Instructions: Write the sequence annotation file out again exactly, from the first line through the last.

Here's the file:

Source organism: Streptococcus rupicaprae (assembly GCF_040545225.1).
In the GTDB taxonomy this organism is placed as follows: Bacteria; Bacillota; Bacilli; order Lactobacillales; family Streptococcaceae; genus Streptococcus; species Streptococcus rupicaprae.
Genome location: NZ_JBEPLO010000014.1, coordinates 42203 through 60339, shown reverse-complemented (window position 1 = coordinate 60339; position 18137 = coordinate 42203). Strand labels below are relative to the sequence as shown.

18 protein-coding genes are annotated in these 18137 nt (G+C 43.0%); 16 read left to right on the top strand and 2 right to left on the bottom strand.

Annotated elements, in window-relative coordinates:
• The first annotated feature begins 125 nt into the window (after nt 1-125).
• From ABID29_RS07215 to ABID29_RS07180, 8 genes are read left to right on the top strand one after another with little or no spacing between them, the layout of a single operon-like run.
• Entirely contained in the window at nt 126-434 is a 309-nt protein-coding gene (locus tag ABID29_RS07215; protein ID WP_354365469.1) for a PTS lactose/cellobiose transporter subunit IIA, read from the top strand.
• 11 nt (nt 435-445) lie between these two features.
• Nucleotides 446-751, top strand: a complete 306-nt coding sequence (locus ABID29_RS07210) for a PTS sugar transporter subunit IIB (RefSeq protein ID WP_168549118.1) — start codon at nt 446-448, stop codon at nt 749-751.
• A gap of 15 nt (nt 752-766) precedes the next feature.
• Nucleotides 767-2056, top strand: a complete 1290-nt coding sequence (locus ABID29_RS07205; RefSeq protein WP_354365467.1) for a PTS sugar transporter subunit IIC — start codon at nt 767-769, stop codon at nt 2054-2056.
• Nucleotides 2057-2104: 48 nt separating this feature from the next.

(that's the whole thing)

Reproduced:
Source organism: Streptococcus rupicaprae (assembly GCF_040545225.1).
In the GTDB taxonomy this organism is placed as follows: Bacteria; Bacillota; Bacilli; order Lactobacillales; family Streptococcaceae; genus Streptococcus; species Streptococcus rupicaprae.
Genome location: NZ_JBEPLO010000014.1, coordinates 42203 through 60339, shown reverse-complemented (window position 1 = coordinate 60339; position 18137 = coordinate 42203). Strand labels below are relative to the sequence as shown.

18 protein-coding genes are annotated in these 18137 nt (G+C 43.0%); 16 read left to right on the top strand and 2 right to left on the bottom strand.

Annotated elements, in window-relative coordinates:
• The first annotated feature begins 125 nt into the window (after nt 1-125).
• From ABID29_RS07215 to ABID29_RS07180, 8 genes are read left to right on the top strand one after another with little or no spacing between them, the layout of a single operon-like run.
• Entirely contained in the window at nt 126-434 is a 309-nt protein-coding gene (locus tag ABID29_RS07215; protein ID WP_354365469.1) for a PTS lactose/cellobiose transporter subunit IIA, read from the top strand.
• 11 nt (nt 435-445) lie between these two features.
• Nucleotides 446-751, top strand: a complete 306-nt coding sequence (locus ABID29_RS07210) for a PTS sugar transporter subunit IIB (RefSeq protein ID WP_168549118.1) — start codon at nt 446-448, stop codon at nt 749-751.
• A gap of 15 nt (nt 752-766) precedes the next feature.
• Nucleotides 767-2056, top strand: a complete 1290-nt coding sequence (locus ABID29_RS07205; RefSeq protein WP_354365467.1) for a PTS sugar transporter subunit IIC — start codon at nt 767-769, stop codon at nt 2054-2056.
• Nucleotides 2057-2104: 48 nt separating this feature from the next.